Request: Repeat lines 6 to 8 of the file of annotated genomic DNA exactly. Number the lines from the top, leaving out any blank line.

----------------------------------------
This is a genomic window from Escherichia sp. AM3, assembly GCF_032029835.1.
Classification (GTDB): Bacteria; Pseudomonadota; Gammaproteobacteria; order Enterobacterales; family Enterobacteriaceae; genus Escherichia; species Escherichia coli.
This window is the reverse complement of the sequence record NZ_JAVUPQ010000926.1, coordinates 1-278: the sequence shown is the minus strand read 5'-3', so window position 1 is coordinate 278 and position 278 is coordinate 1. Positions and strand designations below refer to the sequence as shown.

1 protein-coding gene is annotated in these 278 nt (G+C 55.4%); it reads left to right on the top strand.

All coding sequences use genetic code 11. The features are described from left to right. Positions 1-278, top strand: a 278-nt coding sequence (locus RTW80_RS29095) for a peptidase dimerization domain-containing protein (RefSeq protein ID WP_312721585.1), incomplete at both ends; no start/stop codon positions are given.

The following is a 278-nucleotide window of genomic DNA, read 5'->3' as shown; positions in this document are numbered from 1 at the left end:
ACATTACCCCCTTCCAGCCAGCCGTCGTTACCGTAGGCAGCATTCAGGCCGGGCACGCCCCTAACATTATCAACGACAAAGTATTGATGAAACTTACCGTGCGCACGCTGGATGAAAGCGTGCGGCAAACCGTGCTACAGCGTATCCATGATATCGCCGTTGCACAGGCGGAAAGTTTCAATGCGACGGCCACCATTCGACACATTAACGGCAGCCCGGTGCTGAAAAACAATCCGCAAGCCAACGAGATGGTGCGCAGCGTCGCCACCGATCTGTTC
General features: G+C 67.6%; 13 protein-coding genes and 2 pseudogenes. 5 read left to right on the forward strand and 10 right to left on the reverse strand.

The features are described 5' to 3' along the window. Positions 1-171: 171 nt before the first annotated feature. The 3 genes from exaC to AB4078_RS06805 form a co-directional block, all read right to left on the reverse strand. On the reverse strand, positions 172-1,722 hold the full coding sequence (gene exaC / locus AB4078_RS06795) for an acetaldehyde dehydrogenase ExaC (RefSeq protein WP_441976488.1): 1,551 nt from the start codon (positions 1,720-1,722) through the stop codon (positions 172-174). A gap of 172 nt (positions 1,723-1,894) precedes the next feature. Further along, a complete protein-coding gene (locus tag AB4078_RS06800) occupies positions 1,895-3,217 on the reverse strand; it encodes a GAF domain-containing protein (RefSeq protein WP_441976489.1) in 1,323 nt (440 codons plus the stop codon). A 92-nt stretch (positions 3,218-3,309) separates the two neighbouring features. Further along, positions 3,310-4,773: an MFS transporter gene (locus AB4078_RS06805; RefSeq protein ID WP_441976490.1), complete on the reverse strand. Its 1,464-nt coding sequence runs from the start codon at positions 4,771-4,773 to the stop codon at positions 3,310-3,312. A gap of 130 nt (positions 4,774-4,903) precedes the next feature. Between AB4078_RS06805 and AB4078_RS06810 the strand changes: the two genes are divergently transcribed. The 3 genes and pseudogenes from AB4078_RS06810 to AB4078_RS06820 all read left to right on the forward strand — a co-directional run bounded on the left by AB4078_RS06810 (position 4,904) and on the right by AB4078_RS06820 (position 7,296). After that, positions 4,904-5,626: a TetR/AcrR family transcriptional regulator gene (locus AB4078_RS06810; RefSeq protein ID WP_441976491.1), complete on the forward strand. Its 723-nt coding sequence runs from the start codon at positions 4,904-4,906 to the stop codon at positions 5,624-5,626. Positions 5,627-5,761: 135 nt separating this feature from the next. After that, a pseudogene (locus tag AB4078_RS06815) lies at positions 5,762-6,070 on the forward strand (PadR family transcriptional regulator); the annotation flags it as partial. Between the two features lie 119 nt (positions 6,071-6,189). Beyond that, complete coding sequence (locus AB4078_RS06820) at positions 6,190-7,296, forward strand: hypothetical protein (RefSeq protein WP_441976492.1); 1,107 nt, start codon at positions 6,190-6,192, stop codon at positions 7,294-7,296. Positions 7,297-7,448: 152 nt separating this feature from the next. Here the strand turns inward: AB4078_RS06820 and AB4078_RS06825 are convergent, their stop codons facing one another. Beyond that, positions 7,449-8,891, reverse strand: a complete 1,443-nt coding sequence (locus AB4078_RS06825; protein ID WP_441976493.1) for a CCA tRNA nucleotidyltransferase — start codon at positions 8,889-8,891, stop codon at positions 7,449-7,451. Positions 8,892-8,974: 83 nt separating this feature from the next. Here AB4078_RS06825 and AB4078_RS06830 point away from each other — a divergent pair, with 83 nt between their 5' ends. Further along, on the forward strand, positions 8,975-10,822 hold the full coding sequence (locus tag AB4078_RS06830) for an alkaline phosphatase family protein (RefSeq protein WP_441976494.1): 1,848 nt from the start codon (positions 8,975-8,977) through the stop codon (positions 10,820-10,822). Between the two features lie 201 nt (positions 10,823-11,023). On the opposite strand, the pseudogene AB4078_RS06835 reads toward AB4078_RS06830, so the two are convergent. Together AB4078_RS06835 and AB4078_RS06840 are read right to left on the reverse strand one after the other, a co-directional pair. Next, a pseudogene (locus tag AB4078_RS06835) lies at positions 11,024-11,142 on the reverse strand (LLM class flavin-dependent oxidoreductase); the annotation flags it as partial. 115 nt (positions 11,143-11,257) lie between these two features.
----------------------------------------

The following is a 278-nucleotide window of genomic DNA, read 5'->3' as shown; positions in this document are numbered from 1 at the left end:
ACATTACCCCCTTCCAGCCAGCCGTCGTTACCGTAGGCAGCATTCAGGCCGGGCACGCCCCTAACATTATCAACGACAAAGTATTGATGAAACTTACCGTGCGCACGCTGGATGAAAGCGTGCGGCAAACCGTGCTACAGCGTATCCATGATATCGCCGTTGCACAGGCGGAAAGTTTCAATGCGACGGCCACCATTCGACACATTAACGGCAGCCCGGTGCTGAAAAACAATCCGCAAGCCAACGAGATGGTGCGCAGCGTCGCCACCGATCTGTTC
General features: G+C 67.6%; 13 protein-coding genes and 2 pseudogenes. 5 read left to right on the forward strand and 10 right to left on the reverse strand.